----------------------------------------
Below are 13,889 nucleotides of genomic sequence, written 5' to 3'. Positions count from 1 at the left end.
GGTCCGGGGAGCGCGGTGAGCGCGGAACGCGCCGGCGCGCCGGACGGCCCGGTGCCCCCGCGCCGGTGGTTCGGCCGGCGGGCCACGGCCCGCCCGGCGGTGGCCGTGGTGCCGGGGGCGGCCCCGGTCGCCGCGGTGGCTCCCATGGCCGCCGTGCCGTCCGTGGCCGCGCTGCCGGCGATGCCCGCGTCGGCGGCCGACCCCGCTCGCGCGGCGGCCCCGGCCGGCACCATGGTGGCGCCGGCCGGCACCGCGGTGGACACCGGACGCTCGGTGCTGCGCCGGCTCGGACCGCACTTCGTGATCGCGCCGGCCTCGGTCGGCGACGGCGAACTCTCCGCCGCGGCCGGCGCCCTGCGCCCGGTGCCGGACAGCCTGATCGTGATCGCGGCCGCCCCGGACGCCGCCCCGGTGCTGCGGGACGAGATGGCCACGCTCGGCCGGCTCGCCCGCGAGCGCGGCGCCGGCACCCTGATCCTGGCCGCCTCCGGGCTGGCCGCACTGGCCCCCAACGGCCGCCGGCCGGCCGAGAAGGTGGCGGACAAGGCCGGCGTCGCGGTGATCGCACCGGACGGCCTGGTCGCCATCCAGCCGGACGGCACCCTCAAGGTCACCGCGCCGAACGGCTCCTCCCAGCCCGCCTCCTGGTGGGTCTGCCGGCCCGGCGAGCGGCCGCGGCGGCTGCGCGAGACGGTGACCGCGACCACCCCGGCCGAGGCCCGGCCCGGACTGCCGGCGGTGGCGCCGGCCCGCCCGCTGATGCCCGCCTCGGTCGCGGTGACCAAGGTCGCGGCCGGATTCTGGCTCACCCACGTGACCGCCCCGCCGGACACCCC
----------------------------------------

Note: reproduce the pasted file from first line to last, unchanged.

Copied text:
Below are 13,889 nucleotides of genomic sequence, written 5' to 3'. Positions count from 1 at the left end.
GGTCCGGGGAGCGCGGTGAGCGCGGAACGCGCCGGCGCGCCGGACGGCCCGGTGCCCCCGCGCCGGTGGTTCGGCCGGCGGGCCACGGCCCGCCCGGCGGTGGCCGTGGTGCCGGGGGCGGCCCCGGTCGCCGCGGTGGCTCCCATGGCCGCCGTGCCGTCCGTGGCCGCGCTGCCGGCGATGCCCGCGTCGGCGGCCGACCCCGCTCGCGCGGCGGCCCCGGCCGGCACCATGGTGGCGCCGGCCGGCACCGCGGTGGACACCGGACGCTCGGTGCTGCGCCGGCTCGGACCGCACTTCGTGATCGCGCCGGCCTCGGTCGGCGACGGCGAACTCTCCGCCGCGGCCGGCGCCCTGCGCCCGGTGCCGGACAGCCTGATCGTGATCGCGGCCGCCCCGGACGCCGCCCCGGTGCTGCGGGACGAGATGGCCACGCTCGGCCGGCTCGCCCGCGAGCGCGGCGCCGGCACCCTGATCCTGGCCGCCTCCGGGCTGGCCGCACTGGCCCCCAACGGCCGCCGGCCGGCCGAGAAGGTGGCGGACAAGGCCGGCGTCGCGGTGATCGCACCGGACGGCCTGGTCGCCATCCAGCCGGACGGCACCCTCAAGGTCACCGCGCCGAACGGCTCCTCCCAGCCCGCCTCCTGGTGGGTCTGCCGGCCCGGCGAGCGGCCGCGGCGGCTGCGCGAGACGGTGACCGCGACCACCCCGGCCGAGGCCCGGCCCGGACTGCCGGCGGTGGCGCCGGCCCGCCCGCTGATGCCCGCCTCGGTCGCGGTGACCAAGGTCGCGGCCGGATTCTGGCTCACCCACGTGACCGCCCCGCCGGACACCCC